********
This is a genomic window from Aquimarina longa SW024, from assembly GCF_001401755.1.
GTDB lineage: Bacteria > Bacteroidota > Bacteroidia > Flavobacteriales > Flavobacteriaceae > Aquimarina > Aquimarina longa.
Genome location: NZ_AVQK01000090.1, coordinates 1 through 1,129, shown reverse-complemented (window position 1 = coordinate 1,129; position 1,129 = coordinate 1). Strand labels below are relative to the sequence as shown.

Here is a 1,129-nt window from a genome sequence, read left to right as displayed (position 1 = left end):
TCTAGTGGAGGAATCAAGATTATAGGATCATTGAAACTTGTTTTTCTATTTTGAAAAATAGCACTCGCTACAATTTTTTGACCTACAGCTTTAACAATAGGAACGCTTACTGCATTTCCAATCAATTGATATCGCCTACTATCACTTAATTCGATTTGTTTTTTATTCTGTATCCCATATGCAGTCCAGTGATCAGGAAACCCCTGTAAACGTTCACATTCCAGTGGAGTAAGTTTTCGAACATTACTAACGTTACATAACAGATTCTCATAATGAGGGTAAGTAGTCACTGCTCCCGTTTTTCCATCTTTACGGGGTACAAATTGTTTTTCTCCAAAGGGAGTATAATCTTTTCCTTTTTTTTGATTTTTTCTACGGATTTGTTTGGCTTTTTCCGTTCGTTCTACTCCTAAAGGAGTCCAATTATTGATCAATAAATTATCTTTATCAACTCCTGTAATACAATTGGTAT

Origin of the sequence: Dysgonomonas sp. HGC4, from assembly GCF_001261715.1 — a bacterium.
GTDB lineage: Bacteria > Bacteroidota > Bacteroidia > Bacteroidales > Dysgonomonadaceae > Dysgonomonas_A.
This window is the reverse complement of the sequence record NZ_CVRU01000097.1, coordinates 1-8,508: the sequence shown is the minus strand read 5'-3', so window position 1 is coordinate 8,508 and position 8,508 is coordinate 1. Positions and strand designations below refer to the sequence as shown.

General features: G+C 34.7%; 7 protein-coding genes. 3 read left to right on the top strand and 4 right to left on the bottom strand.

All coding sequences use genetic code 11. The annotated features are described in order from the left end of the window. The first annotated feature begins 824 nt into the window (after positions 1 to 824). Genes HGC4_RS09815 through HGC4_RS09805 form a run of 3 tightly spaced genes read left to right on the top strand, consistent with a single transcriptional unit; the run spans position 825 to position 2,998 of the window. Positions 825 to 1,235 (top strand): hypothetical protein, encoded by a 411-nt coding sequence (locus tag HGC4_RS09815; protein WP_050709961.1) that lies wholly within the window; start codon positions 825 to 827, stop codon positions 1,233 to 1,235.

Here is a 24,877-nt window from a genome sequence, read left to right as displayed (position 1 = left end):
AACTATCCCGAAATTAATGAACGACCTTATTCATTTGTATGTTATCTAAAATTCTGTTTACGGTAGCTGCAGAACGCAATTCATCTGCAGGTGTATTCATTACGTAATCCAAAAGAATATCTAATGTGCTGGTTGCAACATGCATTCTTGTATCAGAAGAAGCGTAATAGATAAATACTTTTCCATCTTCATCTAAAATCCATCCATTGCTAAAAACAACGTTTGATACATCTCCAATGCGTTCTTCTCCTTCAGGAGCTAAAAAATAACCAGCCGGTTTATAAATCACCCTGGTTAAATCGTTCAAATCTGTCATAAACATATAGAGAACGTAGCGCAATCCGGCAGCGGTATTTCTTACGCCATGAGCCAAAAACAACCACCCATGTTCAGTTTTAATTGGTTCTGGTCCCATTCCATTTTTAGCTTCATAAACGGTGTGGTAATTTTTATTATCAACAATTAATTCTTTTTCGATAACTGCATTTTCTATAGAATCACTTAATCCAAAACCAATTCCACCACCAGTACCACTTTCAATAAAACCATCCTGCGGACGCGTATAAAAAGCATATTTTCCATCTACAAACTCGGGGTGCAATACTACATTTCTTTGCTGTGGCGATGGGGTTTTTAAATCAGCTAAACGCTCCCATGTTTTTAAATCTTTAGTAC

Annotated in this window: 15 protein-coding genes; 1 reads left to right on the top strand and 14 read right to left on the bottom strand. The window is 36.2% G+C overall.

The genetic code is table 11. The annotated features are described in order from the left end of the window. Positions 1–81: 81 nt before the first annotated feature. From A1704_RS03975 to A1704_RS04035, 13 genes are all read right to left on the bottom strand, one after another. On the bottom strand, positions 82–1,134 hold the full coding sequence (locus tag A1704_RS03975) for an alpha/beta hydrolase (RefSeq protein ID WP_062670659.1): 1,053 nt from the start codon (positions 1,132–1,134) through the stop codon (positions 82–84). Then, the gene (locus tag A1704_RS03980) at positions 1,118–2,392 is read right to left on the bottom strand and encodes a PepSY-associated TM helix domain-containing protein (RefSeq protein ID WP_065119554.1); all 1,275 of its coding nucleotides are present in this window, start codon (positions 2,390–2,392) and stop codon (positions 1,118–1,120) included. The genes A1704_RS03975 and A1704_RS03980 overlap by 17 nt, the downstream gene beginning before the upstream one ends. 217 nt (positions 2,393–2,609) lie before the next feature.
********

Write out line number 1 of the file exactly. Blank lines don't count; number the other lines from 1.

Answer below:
This is a genomic window from Aquimarina longa SW024, from assembly GCF_001401755.1.